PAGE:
It is painful enough when we experience a tragic situation in our lives, death of a loved one, separation, an accident or other mishaps. We often make it worse by giving ourselves a hard time for it. As counsellors we reassure and encourage acceptance as clients face the inevitable. A painful situation doesn’t change when we make ourselves wrong for it. What is the purpose of making ourselves feel guilty?
Feeling guilty is a widely experienced foible of our society.
Recently we had a different perspective on guilt being presented to us. During his last visit to Christchurch, Lama Samten from the Buddhist Monastery Karma Choeling, north of Auckland, told us that he has had difficulties understanding the exact meaning of feeling guilty. Someone who grew up in Tibet knows regret, but does not feel guilty.
Lama Samten suggested that feeling guilty might be based on the assumption that at the time we would have had the power or capacity to do things differently. When we feel guilty, we overestimate ourselves.
How about this? You feel guilty, and instead of rejecting yourself for it, you let yourself feel regrets, and at the same time, develop compassion with your limits. What is there for you to learn? Assume that at the time you did your very best. From the perspective and knowledge you have now you might do things differently, but at the time then, you had no other options. Our feelings are often much stronger than our mind. What is left is our opportunity to soften: “I wish I had not done that” or “I wish I had done something different”, and feel the pure grief.
It’s a humbling gesture, to accept our limits. It also can free us from guilt.
Regret gives us the option to make up if we hurt another person, it allows for a softening that is necessary in asking for forgiveness. When we make ourselves feel guilty, on the other hand, we intensify our suffering and often harden.
A few days later we saw an English film with the title, “If only …”. A man who had had an affair told his partner. She left him and then met someone else. He regretted his action. In this movie, he was given the chance to go back in time and relive the situation when he got home. This time he didn’t tell her. Eventually, she still met this other man and ended up having an affair with him herself and breaking up, despite all his attempts to keep her away from him.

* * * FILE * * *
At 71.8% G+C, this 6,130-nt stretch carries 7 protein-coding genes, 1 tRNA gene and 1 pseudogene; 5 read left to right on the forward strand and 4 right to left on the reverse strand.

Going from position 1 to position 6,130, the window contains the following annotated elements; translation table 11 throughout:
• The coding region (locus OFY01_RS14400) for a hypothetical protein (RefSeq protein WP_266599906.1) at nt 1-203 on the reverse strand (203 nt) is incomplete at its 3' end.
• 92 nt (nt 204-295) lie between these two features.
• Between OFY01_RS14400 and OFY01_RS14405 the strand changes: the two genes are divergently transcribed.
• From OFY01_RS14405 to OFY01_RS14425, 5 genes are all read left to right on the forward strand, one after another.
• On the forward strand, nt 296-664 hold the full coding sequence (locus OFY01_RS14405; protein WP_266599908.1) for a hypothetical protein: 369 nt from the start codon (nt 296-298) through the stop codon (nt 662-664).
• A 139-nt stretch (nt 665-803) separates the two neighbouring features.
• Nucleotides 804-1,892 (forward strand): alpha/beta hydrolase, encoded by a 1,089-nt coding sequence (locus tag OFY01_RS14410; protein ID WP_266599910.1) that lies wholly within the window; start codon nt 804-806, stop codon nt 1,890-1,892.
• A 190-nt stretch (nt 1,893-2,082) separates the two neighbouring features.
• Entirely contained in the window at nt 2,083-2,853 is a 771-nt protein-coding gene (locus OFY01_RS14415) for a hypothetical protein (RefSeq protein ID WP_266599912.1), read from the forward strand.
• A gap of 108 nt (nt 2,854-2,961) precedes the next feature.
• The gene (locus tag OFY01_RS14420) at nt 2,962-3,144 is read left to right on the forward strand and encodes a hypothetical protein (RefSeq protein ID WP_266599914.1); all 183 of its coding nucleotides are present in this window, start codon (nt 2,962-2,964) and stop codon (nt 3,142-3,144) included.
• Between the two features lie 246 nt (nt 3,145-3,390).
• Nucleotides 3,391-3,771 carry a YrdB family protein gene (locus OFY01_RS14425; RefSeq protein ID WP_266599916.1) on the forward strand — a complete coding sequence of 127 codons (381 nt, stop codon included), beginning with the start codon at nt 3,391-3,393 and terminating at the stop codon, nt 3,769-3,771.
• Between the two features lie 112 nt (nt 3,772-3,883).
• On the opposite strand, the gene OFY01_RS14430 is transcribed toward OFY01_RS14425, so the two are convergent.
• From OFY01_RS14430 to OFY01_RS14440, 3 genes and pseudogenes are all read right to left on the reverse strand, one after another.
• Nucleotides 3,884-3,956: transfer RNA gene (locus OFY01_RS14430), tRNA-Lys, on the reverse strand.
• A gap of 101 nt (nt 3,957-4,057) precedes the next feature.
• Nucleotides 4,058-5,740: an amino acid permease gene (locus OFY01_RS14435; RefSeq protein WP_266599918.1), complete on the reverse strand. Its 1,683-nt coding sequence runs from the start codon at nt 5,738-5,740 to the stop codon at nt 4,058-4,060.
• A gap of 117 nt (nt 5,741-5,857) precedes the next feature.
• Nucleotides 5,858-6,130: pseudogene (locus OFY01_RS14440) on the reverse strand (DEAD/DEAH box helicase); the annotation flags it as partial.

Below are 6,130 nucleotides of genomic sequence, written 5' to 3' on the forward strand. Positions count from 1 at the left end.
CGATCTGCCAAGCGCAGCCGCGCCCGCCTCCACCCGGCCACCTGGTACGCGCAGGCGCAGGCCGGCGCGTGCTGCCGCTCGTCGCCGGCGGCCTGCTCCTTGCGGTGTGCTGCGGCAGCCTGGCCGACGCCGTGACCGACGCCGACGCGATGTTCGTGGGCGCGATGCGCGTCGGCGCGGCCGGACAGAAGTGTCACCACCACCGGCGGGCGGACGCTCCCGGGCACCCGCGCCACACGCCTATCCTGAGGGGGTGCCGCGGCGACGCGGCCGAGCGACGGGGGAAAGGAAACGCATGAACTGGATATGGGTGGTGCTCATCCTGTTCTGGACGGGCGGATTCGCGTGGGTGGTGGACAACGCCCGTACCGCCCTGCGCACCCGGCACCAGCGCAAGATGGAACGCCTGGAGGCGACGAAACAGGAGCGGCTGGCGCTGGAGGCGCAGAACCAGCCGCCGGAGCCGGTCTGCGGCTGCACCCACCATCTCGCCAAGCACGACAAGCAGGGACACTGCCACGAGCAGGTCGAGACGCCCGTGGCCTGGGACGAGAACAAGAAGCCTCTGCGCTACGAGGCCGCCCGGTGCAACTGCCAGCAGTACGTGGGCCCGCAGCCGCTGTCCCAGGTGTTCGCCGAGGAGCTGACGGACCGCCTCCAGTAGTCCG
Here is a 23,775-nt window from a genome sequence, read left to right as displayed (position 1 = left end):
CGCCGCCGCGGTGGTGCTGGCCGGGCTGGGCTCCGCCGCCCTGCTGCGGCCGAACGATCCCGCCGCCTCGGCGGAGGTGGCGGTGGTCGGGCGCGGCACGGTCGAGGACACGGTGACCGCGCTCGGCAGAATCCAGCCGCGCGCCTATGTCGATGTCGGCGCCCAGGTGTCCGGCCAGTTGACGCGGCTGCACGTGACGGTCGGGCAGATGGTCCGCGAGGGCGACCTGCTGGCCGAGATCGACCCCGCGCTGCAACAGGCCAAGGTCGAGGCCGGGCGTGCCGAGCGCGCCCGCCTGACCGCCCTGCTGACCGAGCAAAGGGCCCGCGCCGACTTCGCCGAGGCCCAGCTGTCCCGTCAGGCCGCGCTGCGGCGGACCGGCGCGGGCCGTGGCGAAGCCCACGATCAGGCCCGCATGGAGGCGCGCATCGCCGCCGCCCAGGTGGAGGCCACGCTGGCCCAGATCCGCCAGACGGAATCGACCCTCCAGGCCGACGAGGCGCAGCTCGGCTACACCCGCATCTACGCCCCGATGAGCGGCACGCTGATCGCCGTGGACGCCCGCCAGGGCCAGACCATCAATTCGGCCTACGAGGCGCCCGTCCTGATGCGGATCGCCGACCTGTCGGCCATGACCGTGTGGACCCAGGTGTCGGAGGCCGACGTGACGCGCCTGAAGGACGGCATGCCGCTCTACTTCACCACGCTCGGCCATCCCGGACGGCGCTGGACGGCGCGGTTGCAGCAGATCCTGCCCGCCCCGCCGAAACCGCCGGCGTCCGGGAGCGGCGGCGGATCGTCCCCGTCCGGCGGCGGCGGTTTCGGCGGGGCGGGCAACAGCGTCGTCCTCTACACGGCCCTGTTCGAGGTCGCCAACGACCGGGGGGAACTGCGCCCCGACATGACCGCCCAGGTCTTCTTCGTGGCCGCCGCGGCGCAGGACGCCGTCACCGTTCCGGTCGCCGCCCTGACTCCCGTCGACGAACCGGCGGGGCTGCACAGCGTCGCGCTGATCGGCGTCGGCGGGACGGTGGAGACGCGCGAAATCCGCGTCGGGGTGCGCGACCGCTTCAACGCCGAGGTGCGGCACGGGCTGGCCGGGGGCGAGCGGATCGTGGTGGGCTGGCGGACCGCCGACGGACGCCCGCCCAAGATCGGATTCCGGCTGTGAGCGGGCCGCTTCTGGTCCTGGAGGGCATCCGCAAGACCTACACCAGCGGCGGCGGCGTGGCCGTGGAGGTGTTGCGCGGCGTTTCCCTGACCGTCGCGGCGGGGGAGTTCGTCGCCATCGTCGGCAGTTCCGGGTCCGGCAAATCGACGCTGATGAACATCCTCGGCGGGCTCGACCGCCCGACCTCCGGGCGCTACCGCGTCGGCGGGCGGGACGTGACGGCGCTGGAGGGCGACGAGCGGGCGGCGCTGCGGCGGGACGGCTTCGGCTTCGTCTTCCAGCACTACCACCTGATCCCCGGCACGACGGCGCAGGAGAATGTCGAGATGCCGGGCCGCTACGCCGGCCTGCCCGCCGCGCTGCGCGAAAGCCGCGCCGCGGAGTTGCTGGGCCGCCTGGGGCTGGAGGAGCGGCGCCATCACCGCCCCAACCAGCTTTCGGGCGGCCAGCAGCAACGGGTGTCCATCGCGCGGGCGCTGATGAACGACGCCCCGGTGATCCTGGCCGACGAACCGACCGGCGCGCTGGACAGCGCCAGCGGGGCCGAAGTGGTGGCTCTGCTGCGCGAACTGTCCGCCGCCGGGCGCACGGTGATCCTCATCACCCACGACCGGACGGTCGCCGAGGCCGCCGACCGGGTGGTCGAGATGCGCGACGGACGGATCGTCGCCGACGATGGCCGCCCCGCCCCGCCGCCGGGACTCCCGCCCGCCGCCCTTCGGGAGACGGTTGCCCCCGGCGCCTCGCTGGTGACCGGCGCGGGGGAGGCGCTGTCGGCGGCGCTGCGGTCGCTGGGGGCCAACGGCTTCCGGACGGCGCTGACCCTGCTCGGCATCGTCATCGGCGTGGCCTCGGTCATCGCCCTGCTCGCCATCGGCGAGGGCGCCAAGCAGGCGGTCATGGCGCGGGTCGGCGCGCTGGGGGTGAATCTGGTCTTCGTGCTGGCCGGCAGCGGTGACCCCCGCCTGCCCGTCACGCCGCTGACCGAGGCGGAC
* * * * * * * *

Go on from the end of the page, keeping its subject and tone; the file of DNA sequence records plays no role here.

This movie showed that things happen the way they are meant to happen. We seem to have no or little control over them. Our opportunity is in understanding how we repond moment by moment to the given situation. There is nothing we can do in retrospect, and there is nothing we can do about what is.
For example, when it rains and you feel bothered by this, it won’t change the fact that it rains.
There is also nothing we can do about the past. We can learn from our mistakes. This is helped by staying open, soft and honest about our limitation.
Tell me, what does it do for you, if you punish yourself with guilt?
It says in the bible, “the truth will set you free”. As counsellors we support the truth to come through. This means to gain a realistic perspective where you neither put yourself right up nor put yourself down, but face yourself honestly and compassionately. Then, we notice, change occurs naturally.
Sometimes, however, we might not even have regrets, even though our actions were harmful to ourselves or others. Guilt can be obscured by unacknowledged shame.
I once met a man who had been accused of sexual abuse. He told me that if he even would consider the possibility to have done what he was accused of, he would not be able to live with himself.
Often we have a great investment to uphold a certain picture of ourselves, our image. We think, that’s all there is to us. Holding on and defending that creates suffering. It can be a relief to realise our true self, our limits, to face our mistakes and to feel regrets. We support ourselves when we face ourselves with compassion, “I did my best at the time”, rather than punishing ourselves with guilt and self loathing.
Compassion and self love soften us, and allow for new experiences.
If it is hard for you to do it by yourself, a good friend who affirms you while still facing the reality, or a compassionate counsellor can help you.
Mirjam Busch & Rudolf Jarosewitsch
Copyright © 4/1999 by Rumijabu | Originally published in Southshore Beacon #106, Apr1999